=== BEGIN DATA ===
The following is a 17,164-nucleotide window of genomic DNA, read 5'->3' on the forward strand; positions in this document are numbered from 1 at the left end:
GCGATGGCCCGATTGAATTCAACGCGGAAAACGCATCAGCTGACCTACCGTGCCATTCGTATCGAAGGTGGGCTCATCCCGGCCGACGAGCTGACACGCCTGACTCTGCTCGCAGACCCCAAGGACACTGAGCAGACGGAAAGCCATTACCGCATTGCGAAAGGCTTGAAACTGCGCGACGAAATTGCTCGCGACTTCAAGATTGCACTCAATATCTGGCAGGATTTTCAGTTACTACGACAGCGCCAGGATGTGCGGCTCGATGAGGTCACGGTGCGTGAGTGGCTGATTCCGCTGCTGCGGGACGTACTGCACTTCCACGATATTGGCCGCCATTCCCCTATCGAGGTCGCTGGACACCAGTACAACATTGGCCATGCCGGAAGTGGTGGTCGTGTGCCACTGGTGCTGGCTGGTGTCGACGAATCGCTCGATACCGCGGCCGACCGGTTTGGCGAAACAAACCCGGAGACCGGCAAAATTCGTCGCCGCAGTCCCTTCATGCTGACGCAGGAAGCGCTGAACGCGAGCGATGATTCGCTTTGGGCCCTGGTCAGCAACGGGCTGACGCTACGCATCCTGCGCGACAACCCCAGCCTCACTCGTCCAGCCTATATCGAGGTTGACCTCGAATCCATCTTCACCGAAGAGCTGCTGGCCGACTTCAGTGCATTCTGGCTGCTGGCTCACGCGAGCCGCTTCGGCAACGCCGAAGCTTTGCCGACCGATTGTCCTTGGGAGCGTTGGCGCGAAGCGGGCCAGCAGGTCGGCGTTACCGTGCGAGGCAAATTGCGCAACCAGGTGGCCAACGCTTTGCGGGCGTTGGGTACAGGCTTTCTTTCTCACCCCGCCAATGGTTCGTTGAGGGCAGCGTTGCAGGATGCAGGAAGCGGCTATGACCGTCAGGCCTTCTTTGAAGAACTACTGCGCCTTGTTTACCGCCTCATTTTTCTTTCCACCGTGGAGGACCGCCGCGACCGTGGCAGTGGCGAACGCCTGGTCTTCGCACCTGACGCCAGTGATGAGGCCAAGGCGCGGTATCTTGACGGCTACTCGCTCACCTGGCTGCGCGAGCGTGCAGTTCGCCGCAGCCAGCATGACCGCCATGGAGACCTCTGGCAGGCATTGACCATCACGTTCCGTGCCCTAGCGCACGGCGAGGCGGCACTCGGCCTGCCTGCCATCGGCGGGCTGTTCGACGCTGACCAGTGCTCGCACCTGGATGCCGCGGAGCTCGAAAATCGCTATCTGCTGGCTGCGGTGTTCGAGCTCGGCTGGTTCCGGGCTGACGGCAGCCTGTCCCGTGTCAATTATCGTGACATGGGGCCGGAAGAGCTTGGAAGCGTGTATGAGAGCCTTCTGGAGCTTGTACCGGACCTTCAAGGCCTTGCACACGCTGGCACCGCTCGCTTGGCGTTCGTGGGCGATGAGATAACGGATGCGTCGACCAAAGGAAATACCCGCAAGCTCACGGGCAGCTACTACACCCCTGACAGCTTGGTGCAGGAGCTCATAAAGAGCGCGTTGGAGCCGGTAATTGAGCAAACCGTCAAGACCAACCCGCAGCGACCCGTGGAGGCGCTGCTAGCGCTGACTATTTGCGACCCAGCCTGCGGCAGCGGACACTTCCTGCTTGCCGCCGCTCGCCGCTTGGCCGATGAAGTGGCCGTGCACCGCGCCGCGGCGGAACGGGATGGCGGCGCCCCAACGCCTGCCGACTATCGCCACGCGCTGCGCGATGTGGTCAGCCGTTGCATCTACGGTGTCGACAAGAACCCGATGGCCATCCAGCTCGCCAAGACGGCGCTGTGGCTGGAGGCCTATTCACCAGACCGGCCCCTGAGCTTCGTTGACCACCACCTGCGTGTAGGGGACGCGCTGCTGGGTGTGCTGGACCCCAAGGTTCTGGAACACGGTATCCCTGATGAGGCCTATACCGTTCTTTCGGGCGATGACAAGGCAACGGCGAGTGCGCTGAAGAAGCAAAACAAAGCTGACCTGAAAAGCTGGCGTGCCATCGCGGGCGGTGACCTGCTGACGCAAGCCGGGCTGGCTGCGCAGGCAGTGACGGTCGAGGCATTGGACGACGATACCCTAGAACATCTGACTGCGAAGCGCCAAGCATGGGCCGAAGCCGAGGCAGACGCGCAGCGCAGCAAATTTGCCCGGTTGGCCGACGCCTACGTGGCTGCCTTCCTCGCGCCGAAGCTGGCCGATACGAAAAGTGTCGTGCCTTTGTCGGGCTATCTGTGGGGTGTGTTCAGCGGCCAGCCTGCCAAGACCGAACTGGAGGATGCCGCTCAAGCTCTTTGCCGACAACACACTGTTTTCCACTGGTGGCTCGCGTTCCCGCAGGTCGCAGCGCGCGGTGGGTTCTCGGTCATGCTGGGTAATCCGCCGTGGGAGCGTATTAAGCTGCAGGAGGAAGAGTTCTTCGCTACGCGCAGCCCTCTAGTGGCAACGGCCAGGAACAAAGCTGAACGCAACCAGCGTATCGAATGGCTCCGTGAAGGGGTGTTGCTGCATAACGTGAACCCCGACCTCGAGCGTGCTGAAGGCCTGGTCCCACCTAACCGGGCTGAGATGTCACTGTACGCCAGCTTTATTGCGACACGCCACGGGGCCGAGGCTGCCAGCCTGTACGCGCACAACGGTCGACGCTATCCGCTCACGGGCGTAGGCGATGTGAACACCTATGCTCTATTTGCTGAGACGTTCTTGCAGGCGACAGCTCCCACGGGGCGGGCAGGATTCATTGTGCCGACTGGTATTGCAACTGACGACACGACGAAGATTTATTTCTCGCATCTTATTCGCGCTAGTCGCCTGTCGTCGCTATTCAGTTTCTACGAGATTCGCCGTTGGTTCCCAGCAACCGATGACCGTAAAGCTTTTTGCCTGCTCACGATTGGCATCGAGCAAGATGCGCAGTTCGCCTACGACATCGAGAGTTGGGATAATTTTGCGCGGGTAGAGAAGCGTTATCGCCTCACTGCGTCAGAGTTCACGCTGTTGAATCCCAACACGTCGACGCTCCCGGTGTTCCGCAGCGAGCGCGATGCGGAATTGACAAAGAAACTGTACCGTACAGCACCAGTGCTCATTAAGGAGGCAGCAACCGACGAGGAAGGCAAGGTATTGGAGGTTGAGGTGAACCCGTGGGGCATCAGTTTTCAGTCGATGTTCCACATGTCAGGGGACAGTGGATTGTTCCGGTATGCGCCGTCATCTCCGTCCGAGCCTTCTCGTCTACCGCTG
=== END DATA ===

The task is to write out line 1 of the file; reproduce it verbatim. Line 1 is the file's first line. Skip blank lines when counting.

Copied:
The following is a 17,164-nucleotide window of genomic DNA, read 5'->3' on the forward strand; positions in this document are numbered from 1 at the left end: